Preparing a Pond for a Freeze

There are many areas in the United States where pond freezing is an issue that you need to address each year. Home owners that are considering installing a pond often have many questions about how to winterize it. pond boss® can help answer those questions for you! View tips and tricks for preparing a pond for a freeze.

Should I Shut Off My Pump?

If temperatures drop to below freezing for long periods of time, you should shut off your pump. However, it takes a lot to freeze an entire pond, so you may not need to do this if you expecting only a brief temperature drop. Keeping the water moving can actually prevent it from freezing in many situations.  So it’s best to shut off your pump as the first step to preparing a pond for a freeze.

Leaving it on in the extreme cold could damage your equipment, drain your pond water, and damage or kill your fish. The fish stay at the bottom of the pond during the winter, where it is least likely to freeze. Leaving the pond pumps on can circulate the colder water on the top with the warmer water on the bottom, harming your fish.

If you have a UV clarifier, you should store it in your house before the lower temperatures hit. The water inside the UV clarifier can freeze and damage the system.

Can I Leave My Fish in the Pond?

Even though your pond may look frozen on the top, if it is deep enough, it likely is not frozen towards the bottom. Most pond fish, like goldfish and Koi can still thrive in a frozen pond. They will just be relatively inactive while staying at the bottom of the pond. They go into hibernation if your pond freezes. This may not apply to all fish, so be sure to ask your local fish dealer if you need to bring your fish inside when it drops below a certain temperature.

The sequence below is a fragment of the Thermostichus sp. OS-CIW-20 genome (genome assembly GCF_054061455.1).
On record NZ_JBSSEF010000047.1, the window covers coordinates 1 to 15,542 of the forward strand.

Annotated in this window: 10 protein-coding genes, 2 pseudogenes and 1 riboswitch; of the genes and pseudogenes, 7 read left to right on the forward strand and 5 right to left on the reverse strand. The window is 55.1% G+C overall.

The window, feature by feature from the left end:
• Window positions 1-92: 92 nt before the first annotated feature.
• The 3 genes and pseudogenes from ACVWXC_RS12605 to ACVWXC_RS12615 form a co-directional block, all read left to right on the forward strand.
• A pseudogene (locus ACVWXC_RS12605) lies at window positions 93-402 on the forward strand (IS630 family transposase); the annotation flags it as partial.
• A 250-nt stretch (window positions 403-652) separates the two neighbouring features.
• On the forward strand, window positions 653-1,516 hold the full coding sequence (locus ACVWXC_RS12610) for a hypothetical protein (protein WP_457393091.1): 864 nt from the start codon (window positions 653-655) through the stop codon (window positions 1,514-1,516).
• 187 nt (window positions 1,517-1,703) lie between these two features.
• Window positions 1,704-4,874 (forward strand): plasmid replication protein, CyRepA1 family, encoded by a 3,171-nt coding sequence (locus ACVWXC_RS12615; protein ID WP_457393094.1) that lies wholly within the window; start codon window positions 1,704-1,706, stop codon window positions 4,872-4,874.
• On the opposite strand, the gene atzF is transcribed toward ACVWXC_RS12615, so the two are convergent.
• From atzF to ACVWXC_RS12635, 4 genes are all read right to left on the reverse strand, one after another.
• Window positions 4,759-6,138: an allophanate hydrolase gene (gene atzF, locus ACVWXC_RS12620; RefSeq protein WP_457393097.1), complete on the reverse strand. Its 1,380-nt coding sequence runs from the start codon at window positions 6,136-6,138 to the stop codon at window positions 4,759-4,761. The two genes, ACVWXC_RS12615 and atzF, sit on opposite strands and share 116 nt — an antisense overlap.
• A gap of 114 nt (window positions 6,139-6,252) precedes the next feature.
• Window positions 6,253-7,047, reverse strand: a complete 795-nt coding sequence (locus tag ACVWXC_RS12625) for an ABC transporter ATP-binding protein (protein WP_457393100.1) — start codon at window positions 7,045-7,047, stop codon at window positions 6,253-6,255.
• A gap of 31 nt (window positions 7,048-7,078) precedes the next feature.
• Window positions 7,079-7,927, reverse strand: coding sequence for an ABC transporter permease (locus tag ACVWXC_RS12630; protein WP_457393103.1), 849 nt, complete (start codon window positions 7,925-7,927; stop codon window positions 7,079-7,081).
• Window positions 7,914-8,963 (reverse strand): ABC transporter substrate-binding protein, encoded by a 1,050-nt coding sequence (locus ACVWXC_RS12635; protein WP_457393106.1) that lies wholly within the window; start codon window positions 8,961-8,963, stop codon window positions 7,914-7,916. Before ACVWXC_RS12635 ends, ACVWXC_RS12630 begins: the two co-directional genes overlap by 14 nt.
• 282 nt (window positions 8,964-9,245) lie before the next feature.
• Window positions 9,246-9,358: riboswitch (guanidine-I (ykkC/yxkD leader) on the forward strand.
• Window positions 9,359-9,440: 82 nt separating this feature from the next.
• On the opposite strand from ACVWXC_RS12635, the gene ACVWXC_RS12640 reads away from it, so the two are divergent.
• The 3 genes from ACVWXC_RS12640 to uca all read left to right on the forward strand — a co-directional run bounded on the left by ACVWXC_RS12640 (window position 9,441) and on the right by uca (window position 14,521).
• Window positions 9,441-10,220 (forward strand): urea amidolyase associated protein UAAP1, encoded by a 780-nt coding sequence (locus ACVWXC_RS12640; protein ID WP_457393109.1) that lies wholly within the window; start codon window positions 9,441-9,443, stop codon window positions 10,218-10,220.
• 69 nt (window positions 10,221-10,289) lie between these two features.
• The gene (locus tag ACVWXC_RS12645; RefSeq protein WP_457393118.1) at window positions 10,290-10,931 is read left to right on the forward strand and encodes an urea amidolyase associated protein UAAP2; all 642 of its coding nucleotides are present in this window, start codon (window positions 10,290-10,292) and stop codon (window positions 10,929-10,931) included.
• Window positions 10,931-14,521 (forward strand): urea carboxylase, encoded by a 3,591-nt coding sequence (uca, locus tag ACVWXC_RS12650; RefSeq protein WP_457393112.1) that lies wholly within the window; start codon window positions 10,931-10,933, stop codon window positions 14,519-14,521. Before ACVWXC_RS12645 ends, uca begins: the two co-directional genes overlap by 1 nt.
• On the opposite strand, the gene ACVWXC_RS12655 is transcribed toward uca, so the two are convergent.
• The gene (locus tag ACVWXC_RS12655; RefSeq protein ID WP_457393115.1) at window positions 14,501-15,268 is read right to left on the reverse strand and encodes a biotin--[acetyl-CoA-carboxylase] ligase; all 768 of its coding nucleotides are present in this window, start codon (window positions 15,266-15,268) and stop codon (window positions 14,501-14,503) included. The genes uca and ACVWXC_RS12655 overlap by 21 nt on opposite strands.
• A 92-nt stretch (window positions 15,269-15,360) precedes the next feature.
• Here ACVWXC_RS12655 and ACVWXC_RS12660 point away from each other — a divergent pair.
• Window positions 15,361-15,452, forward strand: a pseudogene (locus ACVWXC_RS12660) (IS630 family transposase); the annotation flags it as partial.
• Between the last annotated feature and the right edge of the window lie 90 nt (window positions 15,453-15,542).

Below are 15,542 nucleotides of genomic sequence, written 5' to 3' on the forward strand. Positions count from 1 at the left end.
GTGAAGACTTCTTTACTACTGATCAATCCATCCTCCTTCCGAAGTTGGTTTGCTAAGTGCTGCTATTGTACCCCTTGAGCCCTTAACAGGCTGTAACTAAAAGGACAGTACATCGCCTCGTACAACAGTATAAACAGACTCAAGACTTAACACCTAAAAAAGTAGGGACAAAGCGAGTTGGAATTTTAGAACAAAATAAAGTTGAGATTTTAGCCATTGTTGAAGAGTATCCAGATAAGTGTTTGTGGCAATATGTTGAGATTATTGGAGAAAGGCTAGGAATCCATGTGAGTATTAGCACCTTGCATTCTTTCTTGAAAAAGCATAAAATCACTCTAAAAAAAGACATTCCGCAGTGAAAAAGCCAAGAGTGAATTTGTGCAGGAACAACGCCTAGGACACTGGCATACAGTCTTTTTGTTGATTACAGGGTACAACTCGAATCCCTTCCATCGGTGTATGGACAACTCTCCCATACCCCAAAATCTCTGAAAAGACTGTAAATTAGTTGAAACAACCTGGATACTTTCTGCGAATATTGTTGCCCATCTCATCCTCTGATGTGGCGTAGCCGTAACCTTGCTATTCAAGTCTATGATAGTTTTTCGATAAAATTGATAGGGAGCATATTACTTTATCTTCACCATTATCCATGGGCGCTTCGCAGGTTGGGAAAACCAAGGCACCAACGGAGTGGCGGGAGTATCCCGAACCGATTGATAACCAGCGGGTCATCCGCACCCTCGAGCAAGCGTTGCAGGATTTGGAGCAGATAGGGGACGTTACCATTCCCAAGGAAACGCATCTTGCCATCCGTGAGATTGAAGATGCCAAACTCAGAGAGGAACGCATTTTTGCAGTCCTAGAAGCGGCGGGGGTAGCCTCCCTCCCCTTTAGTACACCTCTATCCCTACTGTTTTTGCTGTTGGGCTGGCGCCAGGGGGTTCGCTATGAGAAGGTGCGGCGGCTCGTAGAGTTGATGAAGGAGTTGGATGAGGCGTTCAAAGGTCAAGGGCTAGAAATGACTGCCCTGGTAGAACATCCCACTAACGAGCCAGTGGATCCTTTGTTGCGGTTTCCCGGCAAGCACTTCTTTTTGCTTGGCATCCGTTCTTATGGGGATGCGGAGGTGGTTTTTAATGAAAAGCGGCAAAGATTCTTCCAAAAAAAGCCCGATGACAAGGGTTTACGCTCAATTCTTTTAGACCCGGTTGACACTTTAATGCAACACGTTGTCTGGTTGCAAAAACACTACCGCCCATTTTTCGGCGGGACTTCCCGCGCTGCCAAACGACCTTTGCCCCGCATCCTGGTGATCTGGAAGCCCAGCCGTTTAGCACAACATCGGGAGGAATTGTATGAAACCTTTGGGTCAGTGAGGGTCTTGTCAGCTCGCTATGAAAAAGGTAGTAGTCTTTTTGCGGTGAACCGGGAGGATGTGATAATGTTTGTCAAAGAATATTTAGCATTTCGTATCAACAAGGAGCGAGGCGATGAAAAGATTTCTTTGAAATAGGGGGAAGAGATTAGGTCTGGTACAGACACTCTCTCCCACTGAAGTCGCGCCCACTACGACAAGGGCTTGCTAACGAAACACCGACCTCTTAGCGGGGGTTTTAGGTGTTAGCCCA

Keep in mind, your fish will only be safe if your pond is deep enough. The average is 18 inches, but some colder areas in the United States may need deeper portions—as much as 30 inches deep. You should also keep an area of the pond surface from freezing to allow toxic gasses to escape. Simply go out and use your deicer periodically. Also, do not feed your fish if temperatures drop below 39 degrees because the fish will be attempting to enter hibernation.

Should I Cover my Pond for Short Term Potential Freezes?

You can cover your pond in the short term, but you should be sure to allow the toxic gasses out of the pond in some way if you plan on covering it for longer periods. Letting in light and air is very important to keep your pond healthy, sometimes covering your pond can do more harm than good.